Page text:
The Hoedown did insert enough activities to keep our boys there until the bitter end as they made shook up some sort of concoction to make butter (I admired their patience), played chicken shit bingo, learned how steam engines worked from the most dynamic of guides from the Aspen Historical Society, who clearly loves his job, and hung with the therapeutic farm animals accustomed to being loved on by children and adults from Smiling Goat Ranch (one of whom tried to take me down by tugging on my really nice Margaret O’Leary shirt in an attempt to eat. I said no to that goat, and he looked up at me with a smile that spoke his shy apology. I get it. He can’t help himself.. he’s a goat).
Chicken Shit Bingo was of course a favorite as beautiful free range chickens were released onto the bingo floor by children accustomed to handling them from the Farm Collaborative Aspen, a family-run nonprofit nurturing a culture of young environmental stewards who are dedicated to a better tomorrow and teaching thousands of children where their food comes from. I missed the telling of the rules, but from the looks of it whenever a chicken pooped on a square, that chicken would win?
Eden Vardy, the founder of the Farm Collaborative Aspen, usually has his boy Bija attached to his side helping with activities and chores, bravely managing the animals at the farm. An inquisitive and intelligent boy, Bija seems to fear nothing, not even the feisty roosters on the farm that go after them spurs and all, Bija, his mind always racing with questions that Eden patiently answers, fights them off lest they ever forget that Bija rules, not them. Bija, with his olive skin and clear green eyes was wearing a t-shirt with a rocket ship blasting off into space. “He’s going to be a scientist,” Eden claimed. “Eden,” Bija continues without really paying attention to me as an onlooker, “Has a chicken ever laid an egg during bingo?” Eden’s answer? “Yes acutally, three years ago,” elaborating that nobody else seemed as excited as he was and stating the odds of that happening.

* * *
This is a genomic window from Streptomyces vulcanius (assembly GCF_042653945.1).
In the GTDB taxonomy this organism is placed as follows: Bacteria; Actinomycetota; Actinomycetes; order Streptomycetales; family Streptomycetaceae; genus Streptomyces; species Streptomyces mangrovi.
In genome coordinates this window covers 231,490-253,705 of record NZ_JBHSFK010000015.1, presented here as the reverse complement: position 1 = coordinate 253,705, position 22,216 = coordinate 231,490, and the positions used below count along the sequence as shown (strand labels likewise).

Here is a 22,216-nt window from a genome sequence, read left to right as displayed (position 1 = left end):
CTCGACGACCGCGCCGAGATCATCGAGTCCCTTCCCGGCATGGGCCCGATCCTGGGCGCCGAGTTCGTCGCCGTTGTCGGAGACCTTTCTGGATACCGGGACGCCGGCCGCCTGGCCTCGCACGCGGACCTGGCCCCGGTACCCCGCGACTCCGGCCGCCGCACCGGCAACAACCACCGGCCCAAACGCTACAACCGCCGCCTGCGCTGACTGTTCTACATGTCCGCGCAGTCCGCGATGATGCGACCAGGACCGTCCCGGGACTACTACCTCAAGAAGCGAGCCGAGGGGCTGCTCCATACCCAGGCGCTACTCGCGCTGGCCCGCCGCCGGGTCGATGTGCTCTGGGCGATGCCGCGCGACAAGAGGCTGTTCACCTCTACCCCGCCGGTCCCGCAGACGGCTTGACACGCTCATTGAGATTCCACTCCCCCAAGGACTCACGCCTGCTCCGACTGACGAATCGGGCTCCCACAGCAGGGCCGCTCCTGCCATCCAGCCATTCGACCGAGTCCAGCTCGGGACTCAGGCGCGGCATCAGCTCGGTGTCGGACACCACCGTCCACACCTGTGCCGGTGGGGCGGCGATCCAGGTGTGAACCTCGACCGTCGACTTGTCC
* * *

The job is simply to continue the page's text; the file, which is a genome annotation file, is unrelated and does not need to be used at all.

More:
Wandering around catching up with the other locals, I met a 67 beautiful and independent blonde with straw thick gorgeous hair, an athletic British grandmother who spoke of her travels, and her boyfriends, expounding on how she refuses to get tied down by anyone, putting her grandchildren and travel first. Her independence and freedom to do whatever she wanted was … enticing. My next conversation with a mother of three was more sobering. A woman who once played the flute for naptime in Brevitt’s child daycare class to lure them to nap, was now helping others by speaking of raising a son who developed paranoid schizophrenia at the age of 16. A devastatingly difficult story to hear, but a reminder of the strength of mothers and our tenacity for helping our children, and others.
As the sun began to go down the boys and a few of we mothers meandered back to town, looking in at the beautiful seemingly unoccupied houses with perfectly manicured lawns and water features. Oh, how I would love to have parties on those lawns with children racing through the trees and catching creatures in the ponds. But in the meantime, I’ll take what I have with open arms.
Stay tuned for more teen adventures.